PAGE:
To make Australian workplaces supportive and productive environments for all employees, it has never been more important to engage mature-age workers and will only become more so.
When Australia’s Age Pension was introduced in 1909, only 4% of our population lived long enough to claim it.
Our research has found that organisations can boost engagement among mature-age workers by adopting specific management practices targeting their needs. These include better job design, mentoring opportunities and phased retirement.
Baby Boomers have an unprecedented opportunity to extend their working careers beyond the traditional retirement age. As the largest and wealthiest older generation ever, their decision to retire depends largely on how much they are enjoying their work.
Australia’s social policies are designed to keep people working longer, but the effectiveness of these policies depends on employers’ willingness to accommodate the needs of ageing employees.
We surveyed 666 men and women between the ages of 45 and 75. Over a three-year period (2011-2013), we found that people expressed less concern about negative age stereotypes and were more engaged in their work when their employer offered practices targeting mature-age workers.
In organisations without these practices, engagement levels of mature-age workers were 19-20% lower than in more supportive organisations.
Further, mature-age practices were more effective in engaging mature-age workers than age-neutral practices like ongoing training, rewarding high performance and inviting employee participation.
A fully engaged employee delivers the full value of his or her salary, while a disengaged or semi-engaged employee might deliver only 60–80%.
The average salary in Australia in 2014 was nearly A$80,000. At that rate, a single disengaged employee could cost his or her employer $16,000 to $32,000 each year.
However, the cost of disengagement may be even higher for a mature-age employee with years of experience who is likely to be at the high end of organisational pay scales.
How to make a difference in retaining ageing employees
1) Redesign jobs to accommodate physical needs
Even the healthiest worker will experience age-related declines in speed, physical strength, hearing or vision that could impede performance. Giving a mature-age worker more control over when or how to do their work and eliminating or reassigning some physical components of a job can make a big difference.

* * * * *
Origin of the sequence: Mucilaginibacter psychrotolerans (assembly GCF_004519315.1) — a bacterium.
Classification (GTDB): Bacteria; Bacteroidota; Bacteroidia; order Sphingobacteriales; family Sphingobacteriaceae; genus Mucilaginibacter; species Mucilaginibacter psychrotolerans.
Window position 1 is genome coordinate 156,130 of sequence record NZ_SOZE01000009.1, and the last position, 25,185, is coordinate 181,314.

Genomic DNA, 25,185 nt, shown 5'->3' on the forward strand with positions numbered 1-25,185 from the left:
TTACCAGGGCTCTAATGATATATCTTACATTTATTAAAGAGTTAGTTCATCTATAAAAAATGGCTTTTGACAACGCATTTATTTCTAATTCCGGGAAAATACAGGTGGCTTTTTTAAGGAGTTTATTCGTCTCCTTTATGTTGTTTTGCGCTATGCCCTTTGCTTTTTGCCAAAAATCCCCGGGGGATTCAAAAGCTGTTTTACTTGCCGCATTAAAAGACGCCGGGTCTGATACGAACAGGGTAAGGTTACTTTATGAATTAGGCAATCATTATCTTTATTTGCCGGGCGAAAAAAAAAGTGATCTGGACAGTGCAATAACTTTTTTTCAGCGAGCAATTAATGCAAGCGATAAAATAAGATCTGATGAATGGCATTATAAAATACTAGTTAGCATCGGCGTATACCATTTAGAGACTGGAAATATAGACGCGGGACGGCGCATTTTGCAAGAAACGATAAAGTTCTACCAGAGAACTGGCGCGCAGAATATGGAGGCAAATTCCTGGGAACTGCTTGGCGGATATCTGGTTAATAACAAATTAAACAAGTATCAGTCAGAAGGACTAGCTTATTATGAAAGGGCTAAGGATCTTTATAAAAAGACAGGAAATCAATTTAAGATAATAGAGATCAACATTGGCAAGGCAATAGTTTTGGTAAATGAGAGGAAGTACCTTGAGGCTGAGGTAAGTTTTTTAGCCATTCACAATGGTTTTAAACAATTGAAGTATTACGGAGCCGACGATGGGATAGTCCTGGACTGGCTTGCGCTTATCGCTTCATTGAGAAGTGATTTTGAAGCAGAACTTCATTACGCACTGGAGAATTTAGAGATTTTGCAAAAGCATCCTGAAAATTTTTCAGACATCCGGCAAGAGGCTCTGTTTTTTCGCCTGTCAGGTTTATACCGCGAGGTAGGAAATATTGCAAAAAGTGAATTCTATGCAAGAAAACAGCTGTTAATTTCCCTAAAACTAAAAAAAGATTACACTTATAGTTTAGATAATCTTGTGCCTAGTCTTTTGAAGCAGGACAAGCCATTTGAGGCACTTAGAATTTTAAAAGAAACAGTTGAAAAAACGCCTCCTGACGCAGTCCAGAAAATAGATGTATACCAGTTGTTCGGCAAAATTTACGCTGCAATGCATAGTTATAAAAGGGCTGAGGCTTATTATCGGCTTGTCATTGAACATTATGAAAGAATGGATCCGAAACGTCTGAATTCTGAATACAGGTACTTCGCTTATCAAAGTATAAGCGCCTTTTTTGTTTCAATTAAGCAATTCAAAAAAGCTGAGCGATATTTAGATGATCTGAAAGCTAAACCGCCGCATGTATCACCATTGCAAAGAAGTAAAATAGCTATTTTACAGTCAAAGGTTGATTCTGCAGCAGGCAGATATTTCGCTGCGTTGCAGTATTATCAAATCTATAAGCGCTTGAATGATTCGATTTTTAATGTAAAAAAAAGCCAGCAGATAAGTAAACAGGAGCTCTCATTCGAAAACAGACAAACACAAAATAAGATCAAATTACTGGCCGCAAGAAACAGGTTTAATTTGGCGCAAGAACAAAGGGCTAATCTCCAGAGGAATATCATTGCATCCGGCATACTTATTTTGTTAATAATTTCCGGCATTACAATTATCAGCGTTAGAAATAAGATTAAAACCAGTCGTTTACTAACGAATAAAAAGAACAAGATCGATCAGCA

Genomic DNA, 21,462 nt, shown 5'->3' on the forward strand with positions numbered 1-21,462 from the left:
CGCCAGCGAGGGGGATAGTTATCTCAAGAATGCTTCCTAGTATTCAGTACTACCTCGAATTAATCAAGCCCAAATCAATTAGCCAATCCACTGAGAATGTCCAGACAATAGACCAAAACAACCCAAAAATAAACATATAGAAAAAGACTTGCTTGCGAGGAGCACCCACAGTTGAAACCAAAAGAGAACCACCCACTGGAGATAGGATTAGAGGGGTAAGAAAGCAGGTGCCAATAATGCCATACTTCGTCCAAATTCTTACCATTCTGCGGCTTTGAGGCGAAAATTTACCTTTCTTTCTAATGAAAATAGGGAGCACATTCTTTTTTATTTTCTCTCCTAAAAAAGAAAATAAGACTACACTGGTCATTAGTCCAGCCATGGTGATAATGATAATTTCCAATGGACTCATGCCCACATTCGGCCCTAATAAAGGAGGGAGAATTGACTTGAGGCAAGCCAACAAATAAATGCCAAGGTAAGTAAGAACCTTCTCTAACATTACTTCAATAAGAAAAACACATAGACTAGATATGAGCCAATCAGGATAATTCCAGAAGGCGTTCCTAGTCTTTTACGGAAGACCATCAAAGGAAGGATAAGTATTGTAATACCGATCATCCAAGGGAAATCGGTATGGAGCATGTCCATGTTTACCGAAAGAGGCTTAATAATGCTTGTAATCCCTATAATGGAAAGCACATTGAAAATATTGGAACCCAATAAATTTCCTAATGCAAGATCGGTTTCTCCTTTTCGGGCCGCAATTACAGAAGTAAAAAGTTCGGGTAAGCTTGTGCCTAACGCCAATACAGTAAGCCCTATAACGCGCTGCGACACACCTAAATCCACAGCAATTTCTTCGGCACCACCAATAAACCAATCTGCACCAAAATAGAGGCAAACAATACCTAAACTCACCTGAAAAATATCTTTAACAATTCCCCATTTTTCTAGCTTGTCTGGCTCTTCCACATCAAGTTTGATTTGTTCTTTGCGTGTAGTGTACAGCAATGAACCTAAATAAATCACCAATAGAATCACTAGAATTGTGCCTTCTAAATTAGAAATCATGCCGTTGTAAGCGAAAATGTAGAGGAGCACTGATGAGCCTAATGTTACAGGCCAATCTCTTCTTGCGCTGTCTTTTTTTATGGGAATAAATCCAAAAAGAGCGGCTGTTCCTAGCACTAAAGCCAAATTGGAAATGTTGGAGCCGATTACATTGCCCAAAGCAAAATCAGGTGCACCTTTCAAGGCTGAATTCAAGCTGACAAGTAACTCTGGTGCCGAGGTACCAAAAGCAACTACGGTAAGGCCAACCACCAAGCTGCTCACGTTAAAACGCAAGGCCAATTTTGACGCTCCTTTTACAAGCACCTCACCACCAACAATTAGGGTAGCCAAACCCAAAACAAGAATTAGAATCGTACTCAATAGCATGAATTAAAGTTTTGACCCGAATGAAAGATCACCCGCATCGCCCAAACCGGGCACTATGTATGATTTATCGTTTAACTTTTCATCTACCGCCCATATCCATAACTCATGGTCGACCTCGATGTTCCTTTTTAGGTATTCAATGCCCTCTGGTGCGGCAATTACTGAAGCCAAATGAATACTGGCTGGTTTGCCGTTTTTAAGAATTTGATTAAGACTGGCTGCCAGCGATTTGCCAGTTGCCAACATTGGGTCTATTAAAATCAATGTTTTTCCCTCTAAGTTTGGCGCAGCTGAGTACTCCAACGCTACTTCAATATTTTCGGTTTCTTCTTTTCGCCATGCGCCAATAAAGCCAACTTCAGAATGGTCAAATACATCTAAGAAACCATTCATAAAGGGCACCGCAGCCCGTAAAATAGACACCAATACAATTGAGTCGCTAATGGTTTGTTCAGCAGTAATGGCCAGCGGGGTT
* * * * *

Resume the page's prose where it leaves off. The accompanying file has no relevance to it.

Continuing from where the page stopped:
When BMW encouraged mature-age workers to suggest modifications, an assembly line composed entirely of mature-age workers performed as well as one composed entirely of younger workers. Only a few modifications, including large-print instruction screens, adjustable worktables and more frequent task rotations were needed.
2) Create opportunities to meet psychological needs
As people age, they frequently become more concerned with personal relationships and express more interest in developing other people. These psychological needs can be met at work through cross-generational programs that enable a mature worker to share their experience with younger workers.
These programs can include reverse mentoring, where older workers upgrade technology or social media skills as a result of their interaction with younger workers.
The Settepani Ristorante and Bakery in New York regularly pairs older and younger workers in co-mentoring arrangements. All employees are cross-trained, so that older workers teach younger workers the techniques they’ve learned over time, and younger workers train the older ones as new systems are introduced.
3) Be flexible in defining retirement
A healthy mature-age person has a choice: on the one hand, they’re physically capable of working longer, so they could stay in the workforce. On the other hand, they’re tempted by retirement so they can travel, spend quality time with family and friends, or pursue a favourite hobby.
One way to support older workers’ needs is to offer job-sharing (one job shared across two people) or phased retirement (a worker systematically decreases their work hours over several years). These options give these workers the opportunity to pursue off-work activities while maintaining their employment relationship.
Bon Secours Virginia Healthcare System, a nonprofit organisation with more than 13,000 employees, is one example. Bon Secours employees can gradually reduce their work hours, drawing on their retirement savings to compensate for lower salaries.
Australian employers have been slow to engage with the realities of an ageing workforce.
In our survey, we asked mature-age workers to rate the extent to which their organisations offer mature-age practices like job design, mentoring and phased retirement. On a scale ranging from 1 (not at all) to 5 (a very large extent), the average rating was 2.
This low engagement with older workers was consistent with our interview research. Mature-age workers often told us they would have worked “forever” if they could have negotiated specific – and often very small – changes in their role. These experienced workers tell their employer they are “retiring” then return to the labour market after a brief hiatus.
Our research shows that Australian companies and managers have been very slow to embrace activities geared to the needs of an ageing workforce. This is a missed opportunity that, in the long run, will be costly to employers and to society.
Professor Kulik will be appearing on SBS Insight at 8.30 tonight, exploring whether we are entering an era of no retirement age.